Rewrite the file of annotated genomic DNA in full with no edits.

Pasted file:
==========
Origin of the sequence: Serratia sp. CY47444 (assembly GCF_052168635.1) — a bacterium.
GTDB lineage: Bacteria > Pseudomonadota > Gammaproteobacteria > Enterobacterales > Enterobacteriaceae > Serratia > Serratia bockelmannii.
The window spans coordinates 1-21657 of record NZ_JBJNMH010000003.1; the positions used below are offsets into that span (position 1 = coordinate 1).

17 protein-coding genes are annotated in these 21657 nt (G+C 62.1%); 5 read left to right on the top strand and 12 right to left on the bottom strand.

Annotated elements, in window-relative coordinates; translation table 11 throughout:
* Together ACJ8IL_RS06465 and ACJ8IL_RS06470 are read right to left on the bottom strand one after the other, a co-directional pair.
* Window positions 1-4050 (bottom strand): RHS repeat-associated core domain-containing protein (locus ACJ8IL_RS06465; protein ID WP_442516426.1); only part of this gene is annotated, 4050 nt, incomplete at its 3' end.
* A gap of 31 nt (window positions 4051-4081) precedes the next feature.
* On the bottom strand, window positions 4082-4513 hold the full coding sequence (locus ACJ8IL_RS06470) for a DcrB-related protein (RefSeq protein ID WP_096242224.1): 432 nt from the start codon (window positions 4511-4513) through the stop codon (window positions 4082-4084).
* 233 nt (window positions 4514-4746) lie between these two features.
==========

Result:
Origin of the sequence: Serratia sp. CY47444 (assembly GCF_052168635.1) — a bacterium.
GTDB lineage: Bacteria > Pseudomonadota > Gammaproteobacteria > Enterobacterales > Enterobacteriaceae > Serratia > Serratia bockelmannii.
The window spans coordinates 1-21657 of record NZ_JBJNMH010000003.1; the positions used below are offsets into that span (position 1 = coordinate 1).

17 protein-coding genes are annotated in these 21657 nt (G+C 62.1%); 5 read left to right on the top strand and 12 right to left on the bottom strand.

Annotated elements, in window-relative coordinates; translation table 11 throughout:
* Together ACJ8IL_RS06465 and ACJ8IL_RS06470 are read right to left on the bottom strand one after the other, a co-directional pair.
* Window positions 1-4050 (bottom strand): RHS repeat-associated core domain-containing protein (locus ACJ8IL_RS06465; protein ID WP_442516426.1); only part of this gene is annotated, 4050 nt, incomplete at its 3' end.
* A gap of 31 nt (window positions 4051-4081) precedes the next feature.
* On the bottom strand, window positions 4082-4513 hold the full coding sequence (locus ACJ8IL_RS06470) for a DcrB-related protein (RefSeq protein ID WP_096242224.1): 432 nt from the start codon (window positions 4511-4513) through the stop codon (window positions 4082-4084).
* 233 nt (window positions 4514-4746) lie between these two features.